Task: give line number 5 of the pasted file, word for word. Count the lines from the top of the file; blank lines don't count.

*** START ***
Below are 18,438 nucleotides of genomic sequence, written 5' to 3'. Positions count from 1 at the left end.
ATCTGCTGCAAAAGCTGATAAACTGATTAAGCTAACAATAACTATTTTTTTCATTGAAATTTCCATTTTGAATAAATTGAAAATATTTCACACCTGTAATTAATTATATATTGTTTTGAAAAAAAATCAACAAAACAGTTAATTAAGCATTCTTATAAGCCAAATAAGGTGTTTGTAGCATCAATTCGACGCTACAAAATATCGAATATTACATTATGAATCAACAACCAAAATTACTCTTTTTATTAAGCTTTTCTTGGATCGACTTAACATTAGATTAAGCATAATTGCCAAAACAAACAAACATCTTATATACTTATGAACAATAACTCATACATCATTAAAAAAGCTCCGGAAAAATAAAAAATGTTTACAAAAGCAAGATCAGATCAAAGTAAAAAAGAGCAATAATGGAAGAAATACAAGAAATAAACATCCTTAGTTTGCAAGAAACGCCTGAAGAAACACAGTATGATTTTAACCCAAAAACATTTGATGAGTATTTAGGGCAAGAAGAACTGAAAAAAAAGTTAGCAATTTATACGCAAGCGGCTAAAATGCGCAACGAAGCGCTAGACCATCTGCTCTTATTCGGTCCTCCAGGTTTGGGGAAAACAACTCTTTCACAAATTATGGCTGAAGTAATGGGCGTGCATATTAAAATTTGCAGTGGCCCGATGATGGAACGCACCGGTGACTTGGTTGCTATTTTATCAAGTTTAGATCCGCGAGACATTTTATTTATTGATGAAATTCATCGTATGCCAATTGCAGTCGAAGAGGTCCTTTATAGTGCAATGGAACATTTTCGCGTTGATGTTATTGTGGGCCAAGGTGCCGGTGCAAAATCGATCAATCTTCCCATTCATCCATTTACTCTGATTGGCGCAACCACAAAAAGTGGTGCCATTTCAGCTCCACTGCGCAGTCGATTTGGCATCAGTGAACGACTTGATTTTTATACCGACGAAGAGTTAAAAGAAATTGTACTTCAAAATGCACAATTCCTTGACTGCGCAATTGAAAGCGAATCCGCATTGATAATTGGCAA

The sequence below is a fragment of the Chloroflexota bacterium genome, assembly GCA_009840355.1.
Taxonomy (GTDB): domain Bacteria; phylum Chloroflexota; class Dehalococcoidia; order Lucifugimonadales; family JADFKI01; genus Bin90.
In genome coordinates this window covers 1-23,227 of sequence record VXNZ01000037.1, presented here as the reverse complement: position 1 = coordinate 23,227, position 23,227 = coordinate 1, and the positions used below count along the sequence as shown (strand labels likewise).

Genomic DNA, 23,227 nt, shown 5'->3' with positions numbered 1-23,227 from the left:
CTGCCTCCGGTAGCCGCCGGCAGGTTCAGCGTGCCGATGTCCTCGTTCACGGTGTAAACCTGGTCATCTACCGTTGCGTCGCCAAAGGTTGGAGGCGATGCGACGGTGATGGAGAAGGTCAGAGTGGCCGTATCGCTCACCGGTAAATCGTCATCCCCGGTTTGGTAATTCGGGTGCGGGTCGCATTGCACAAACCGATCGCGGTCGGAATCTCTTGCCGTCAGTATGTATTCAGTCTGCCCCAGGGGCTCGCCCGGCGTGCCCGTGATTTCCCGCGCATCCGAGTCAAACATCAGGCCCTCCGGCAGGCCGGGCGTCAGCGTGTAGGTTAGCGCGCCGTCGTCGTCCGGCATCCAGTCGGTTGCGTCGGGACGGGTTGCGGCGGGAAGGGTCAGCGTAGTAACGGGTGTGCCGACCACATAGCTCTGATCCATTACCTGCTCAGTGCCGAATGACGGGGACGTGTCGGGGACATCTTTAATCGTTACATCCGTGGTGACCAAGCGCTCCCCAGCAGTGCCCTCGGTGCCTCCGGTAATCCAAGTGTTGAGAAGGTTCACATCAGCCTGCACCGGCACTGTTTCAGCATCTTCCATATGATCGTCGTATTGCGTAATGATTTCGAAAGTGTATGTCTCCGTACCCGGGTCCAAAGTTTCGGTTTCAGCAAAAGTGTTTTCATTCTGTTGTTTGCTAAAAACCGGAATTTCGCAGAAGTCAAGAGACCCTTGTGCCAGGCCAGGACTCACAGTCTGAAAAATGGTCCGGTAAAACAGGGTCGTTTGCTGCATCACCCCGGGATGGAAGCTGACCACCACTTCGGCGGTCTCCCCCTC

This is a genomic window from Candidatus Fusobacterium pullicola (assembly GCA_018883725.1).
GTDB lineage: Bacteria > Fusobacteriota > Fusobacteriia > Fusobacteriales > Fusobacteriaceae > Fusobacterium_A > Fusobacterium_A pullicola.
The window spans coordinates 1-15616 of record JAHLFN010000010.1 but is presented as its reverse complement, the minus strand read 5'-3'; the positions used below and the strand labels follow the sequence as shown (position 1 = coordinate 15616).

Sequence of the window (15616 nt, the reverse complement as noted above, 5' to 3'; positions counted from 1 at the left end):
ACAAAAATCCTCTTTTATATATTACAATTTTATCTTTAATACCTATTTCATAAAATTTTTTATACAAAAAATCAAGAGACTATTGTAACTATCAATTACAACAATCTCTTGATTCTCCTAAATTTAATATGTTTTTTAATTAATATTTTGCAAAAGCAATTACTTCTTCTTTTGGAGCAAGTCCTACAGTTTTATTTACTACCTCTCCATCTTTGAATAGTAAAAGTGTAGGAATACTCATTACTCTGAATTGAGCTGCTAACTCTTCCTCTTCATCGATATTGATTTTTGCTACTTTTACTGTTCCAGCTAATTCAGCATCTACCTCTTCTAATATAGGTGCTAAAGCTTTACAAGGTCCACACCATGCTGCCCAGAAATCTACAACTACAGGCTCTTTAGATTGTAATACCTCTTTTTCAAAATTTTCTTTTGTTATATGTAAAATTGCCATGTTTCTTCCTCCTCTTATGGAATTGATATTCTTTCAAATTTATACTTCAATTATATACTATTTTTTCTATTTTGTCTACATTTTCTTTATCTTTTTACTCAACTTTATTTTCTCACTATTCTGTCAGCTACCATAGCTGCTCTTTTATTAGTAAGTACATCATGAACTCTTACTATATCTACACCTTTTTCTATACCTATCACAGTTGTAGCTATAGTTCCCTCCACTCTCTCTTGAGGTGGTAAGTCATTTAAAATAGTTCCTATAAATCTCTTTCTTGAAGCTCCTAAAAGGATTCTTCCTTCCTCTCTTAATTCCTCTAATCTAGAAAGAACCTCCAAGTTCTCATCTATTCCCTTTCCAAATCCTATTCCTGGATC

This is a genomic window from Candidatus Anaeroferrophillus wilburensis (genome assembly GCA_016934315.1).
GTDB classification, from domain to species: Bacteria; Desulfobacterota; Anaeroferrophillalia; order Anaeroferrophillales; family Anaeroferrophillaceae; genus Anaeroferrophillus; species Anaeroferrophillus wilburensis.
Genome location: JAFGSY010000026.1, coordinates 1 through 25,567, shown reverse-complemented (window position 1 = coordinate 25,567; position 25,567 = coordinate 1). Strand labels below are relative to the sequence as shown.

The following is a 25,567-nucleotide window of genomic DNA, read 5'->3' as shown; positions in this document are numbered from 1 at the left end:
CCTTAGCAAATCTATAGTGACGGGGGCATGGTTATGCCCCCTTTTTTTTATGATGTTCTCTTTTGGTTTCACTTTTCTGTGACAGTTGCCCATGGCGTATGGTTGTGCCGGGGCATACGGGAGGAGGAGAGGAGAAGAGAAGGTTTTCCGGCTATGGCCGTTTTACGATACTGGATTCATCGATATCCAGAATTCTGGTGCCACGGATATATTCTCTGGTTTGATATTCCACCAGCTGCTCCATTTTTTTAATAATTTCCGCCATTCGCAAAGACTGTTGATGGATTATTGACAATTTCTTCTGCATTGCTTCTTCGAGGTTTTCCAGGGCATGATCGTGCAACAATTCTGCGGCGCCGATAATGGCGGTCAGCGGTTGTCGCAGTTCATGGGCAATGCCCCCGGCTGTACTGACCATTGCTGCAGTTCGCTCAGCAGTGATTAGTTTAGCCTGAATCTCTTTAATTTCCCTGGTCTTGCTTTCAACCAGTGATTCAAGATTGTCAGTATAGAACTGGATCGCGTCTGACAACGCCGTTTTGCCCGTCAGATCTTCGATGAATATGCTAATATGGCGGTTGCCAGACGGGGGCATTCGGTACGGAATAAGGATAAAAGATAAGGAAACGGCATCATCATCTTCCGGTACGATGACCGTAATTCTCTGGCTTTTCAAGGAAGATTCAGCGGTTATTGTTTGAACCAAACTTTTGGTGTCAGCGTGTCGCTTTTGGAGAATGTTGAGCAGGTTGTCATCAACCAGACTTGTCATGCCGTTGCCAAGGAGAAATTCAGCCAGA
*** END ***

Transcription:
In genome coordinates this window covers 1-23,227 of sequence record VXNZ01000037.1, presented here as the reverse complement: position 1 = coordinate 23,227, position 23,227 = coordinate 1, and the positions used below count along the sequence as shown (strand labels likewise).